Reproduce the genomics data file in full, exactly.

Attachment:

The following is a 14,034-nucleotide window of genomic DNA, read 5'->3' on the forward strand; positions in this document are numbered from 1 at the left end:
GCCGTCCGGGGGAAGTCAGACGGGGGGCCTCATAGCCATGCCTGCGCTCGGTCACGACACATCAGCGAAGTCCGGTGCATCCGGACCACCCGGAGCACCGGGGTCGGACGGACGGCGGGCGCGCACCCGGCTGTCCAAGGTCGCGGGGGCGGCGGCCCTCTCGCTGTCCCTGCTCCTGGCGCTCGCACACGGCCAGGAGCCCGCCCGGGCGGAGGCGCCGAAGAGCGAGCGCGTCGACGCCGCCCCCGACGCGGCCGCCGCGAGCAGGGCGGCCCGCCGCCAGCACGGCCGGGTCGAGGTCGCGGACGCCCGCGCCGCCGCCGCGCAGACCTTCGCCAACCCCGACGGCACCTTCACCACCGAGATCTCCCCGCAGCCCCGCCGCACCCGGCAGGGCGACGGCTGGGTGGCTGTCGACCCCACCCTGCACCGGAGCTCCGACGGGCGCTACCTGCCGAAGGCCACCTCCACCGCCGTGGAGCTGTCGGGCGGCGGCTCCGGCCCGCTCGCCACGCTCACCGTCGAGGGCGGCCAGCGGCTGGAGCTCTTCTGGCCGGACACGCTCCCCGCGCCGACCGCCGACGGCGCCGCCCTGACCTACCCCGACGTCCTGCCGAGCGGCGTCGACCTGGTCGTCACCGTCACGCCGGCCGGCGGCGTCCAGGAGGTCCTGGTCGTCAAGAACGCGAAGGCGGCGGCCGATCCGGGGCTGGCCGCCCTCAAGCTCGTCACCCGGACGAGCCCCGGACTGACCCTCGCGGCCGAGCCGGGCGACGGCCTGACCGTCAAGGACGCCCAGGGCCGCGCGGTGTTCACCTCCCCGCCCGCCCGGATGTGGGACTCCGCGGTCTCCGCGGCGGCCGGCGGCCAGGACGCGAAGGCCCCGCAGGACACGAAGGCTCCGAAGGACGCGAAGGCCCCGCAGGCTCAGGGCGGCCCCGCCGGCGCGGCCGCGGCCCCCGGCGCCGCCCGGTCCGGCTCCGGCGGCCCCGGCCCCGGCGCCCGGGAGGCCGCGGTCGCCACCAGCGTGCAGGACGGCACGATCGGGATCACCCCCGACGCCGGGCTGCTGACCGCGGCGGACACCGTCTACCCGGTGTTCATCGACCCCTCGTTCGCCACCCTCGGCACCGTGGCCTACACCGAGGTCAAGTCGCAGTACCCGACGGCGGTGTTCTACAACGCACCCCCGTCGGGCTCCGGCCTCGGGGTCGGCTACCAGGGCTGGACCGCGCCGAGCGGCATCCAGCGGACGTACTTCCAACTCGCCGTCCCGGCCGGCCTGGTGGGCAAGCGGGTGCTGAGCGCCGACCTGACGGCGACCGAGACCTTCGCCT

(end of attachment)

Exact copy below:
The following is a 14,034-nucleotide window of genomic DNA, read 5'->3' on the forward strand; positions in this document are numbered from 1 at the left end:
GCCGTCCGGGGGAAGTCAGACGGGGGGCCTCATAGCCATGCCTGCGCTCGGTCACGACACATCAGCGAAGTCCGGTGCATCCGGACCACCCGGAGCACCGGGGTCGGACGGACGGCGGGCGCGCACCCGGCTGTCCAAGGTCGCGGGGGCGGCGGCCCTCTCGCTGTCCCTGCTCCTGGCGCTCGCACACGGCCAGGAGCCCGCCCGGGCGGAGGCGCCGAAGAGCGAGCGCGTCGACGCCGCCCCCGACGCGGCCGCCGCGAGCAGGGCGGCCCGCCGCCAGCACGGCCGGGTCGAGGTCGCGGACGCCCGCGCCGCCGCCGCGCAGACCTTCGCCAACCCCGACGGCACCTTCACCACCGAGATCTCCCCGCAGCCCCGCCGCACCCGGCAGGGCGACGGCTGGGTGGCTGTCGACCCCACCCTGCACCGGAGCTCCGACGGGCGCTACCTGCCGAAGGCCACCTCCACCGCCGTGGAGCTGTCGGGCGGCGGCTCCGGCCCGCTCGCCACGCTCACCGTCGAGGGCGGCCAGCGGCTGGAGCTCTTCTGGCCGGACACGCTCCCCGCGCCGACCGCCGACGGCGCCGCCCTGACCTACCCCGACGTCCTGCCGAGCGGCGTCGACCTGGTCGTCACCGTCACGCCGGCCGGCGGCGTCCAGGAGGTCCTGGTCGTCAAGAACGCGAAGGCGGCGGCCGATCCGGGGCTGGCCGCCCTCAAGCTCGTCACCCGGACGAGCCCCGGACTGACCCTCGCGGCCGAGCCGGGCGACGGCCTGACCGTCAAGGACGCCCAGGGCCGCGCGGTGTTCACCTCCCCGCCCGCCCGGATGTGGGACTCCGCGGTCTCCGCGGCGGCCGGCGGCCAGGACGCGAAGGCCCCGCAGGACACGAAGGCTCCGAAGGACGCGAAGGCCCCGCAGGCTCAGGGCGGCCCCGCCGGCGCGGCCGCGGCCCCCGGCGCCGCCCGGTCCGGCTCCGGCGGCCCCGGCCCCGGCGCCCGGGAGGCCGCGGTCGCCACCAGCGTGCAGGACGGCACGATCGGGATCACCCCCGACGCCGGGCTGCTGACCGCGGCGGACACCGTCTACCCGGTGTTCATCGACCCCTCGTTCGCCACCCTCGGCACCGTGGCCTACACCGAGGTCAAGTCGCAGTACCCGACGGCGGTGTTCTACAACGCACCCCCGTCGGGCTCCGGCCTCGGGGTCGGCTACCAGGGCTGGACCGCGCCGAGCGGCATCCAGCGGACGTACTTCCAACTCGCCGTCCCGGCCGGCCTGGTGGGCAAGCGGGTGCTGAGCGCCGACCTGACGGCGACCGAGACCTTCGCCT